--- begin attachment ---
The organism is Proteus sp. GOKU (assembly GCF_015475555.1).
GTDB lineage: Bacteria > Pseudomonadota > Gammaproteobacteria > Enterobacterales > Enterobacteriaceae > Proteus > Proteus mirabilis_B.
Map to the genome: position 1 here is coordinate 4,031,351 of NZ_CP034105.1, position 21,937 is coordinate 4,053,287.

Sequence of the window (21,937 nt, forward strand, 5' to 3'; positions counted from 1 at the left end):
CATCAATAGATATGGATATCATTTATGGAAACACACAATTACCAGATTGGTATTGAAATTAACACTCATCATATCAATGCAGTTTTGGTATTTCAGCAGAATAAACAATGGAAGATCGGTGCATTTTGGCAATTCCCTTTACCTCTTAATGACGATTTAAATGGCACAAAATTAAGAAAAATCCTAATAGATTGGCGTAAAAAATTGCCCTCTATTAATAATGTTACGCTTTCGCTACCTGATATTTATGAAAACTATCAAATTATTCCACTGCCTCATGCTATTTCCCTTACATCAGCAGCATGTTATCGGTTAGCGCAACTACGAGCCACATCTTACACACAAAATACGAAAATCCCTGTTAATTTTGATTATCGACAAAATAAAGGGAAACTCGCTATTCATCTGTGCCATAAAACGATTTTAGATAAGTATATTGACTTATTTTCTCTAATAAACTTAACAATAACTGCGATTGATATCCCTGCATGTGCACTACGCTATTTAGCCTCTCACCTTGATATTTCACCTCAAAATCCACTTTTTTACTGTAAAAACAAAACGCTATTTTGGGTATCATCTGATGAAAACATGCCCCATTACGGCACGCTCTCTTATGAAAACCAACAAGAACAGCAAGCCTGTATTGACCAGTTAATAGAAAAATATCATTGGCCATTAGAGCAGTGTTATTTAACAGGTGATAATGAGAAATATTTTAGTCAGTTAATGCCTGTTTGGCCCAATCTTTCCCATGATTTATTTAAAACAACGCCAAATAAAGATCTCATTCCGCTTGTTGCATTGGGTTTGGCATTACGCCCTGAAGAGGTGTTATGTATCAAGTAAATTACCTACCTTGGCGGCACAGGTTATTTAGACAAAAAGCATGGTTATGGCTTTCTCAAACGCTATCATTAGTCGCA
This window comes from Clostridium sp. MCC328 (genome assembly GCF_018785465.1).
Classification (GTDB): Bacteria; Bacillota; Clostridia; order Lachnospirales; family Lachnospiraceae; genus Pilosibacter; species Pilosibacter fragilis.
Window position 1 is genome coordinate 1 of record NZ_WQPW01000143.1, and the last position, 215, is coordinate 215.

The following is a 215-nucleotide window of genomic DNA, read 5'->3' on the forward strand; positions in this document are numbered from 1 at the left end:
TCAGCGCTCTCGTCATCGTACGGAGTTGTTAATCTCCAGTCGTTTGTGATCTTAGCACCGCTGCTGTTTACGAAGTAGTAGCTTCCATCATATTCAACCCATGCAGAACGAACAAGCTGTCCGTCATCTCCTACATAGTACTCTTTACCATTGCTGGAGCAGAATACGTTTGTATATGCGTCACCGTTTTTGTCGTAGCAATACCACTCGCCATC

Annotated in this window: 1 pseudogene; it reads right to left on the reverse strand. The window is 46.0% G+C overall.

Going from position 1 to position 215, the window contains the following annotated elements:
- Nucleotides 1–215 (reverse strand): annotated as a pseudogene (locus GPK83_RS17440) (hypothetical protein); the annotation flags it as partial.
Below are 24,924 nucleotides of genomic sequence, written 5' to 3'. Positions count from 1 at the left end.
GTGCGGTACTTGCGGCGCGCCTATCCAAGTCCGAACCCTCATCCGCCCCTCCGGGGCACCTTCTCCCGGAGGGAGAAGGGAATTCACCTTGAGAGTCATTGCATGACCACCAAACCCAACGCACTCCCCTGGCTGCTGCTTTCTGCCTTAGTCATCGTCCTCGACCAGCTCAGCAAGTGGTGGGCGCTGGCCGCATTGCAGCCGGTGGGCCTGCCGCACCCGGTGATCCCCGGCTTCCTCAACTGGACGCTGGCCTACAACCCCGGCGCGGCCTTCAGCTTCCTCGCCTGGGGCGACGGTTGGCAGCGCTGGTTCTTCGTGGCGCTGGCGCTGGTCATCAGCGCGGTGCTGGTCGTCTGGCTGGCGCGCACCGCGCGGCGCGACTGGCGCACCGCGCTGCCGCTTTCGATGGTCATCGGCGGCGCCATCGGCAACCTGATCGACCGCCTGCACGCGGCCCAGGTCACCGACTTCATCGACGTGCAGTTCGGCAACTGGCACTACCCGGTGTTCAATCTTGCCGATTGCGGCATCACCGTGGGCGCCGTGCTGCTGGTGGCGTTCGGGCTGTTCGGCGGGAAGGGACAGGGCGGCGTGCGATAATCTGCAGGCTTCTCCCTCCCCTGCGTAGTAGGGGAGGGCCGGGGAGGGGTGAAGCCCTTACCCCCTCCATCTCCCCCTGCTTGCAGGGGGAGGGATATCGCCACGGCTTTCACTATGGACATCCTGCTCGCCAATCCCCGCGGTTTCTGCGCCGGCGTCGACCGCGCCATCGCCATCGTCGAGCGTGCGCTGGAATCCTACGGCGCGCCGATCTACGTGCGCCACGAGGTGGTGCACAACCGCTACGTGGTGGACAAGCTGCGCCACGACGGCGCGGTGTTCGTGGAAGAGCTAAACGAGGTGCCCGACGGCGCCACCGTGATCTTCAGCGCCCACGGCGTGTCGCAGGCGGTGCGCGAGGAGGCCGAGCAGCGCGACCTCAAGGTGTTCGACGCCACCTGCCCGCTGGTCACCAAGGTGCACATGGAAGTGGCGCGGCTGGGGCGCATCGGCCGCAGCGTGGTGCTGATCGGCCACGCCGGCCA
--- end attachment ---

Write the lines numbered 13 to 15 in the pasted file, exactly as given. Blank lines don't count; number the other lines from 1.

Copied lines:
- Nucleotides 1–215 (reverse strand): annotated as a pseudogene (locus GPK83_RS17440) (hypothetical protein); the annotation flags it as partial.
Below are 24,924 nucleotides of genomic sequence, written 5' to 3'. Positions count from 1 at the left end.
GTGCGGTACTTGCGGCGCGCCTATCCAAGTCCGAACCCTCATCCGCCCCTCCGGGGCACCTTCTCCCGGAGGGAGAAGGGAATTCACCTTGAGAGTCATTGCATGACCACCAAACCCAACGCACTCCCCTGGCTGCTGCTTTCTGCCTTAGTCATCGTCCTCGACCAGCTCAGCAAGTGGTGGGCGCTGGCCGCATTGCAGCCGGTGGGCCTGCCGCACCCGGTGATCCCCGGCTTCCTCAACTGGACGCTGGCCTACAACCCCGGCGCGGCCTTCAGCTTCCTCGCCTGGGGCGACGGTTGGCAGCGCTGGTTCTTCGTGGCGCTGGCGCTGGTCATCAGCGCGGTGCTGGTCGTCTGGCTGGCGCGCACCGCGCGGCGCGACTGGCGCACCGCGCTGCCGCTTTCGATGGTCATCGGCGGCGCCATCGGCAACCTGATCGACCGCCTGCACGCGGCCCAGGTCACCGACTTCATCGACGTGCAGTTCGGCAACTGGCACTACCCGGTGTTCAATCTTGCCGATTGCGGCATCACCGTGGGCGCCGTGCTGCTGGTGGCGTTCGGGCTGTTCGGCGGGAAGGGACAGGGCGGCGTGCGATAATCTGCAGGCTTCTCCCTCCCCTGCGTAGTAGGGGAGGGCCGGGGAGGGGTGAAGCCCTTACCCCCTCCATCTCCCCCTGCTTGCAGGGGGAGGGATATCGCCACGGCTTTCACTATGGACATCCTGCTCGCCAATCCCCGCGGTTTCTGCGCCGGCGTCGACCGCGCCATCGCCATCGTCGAGCGTGCGCTGGAATCCTACGGCGCGCCGATCTACGTGCGCCACGAGGTGGTGCACAACCGCTACGTGGTGGACAAGCTGCGCCACGACGGCGCGGTGTTCGTGGAAGAGCTAAACGAGGTGCCCGACGGCGCCACCGTGATCTTCAGCGCCCACGGCGTGTCGCAGGCGGTGCGCGAGGAGGCCGAGCAGCGCGACCTCAAGGTGTTCGACGCCACCTGCCCGCTGGTCACCAAGGTGCACATGGAAGTGGCGCGGCTGGGGCGCATCGGCCGCAGCGTGGTGCTGATCGGCCACGCCGGCCA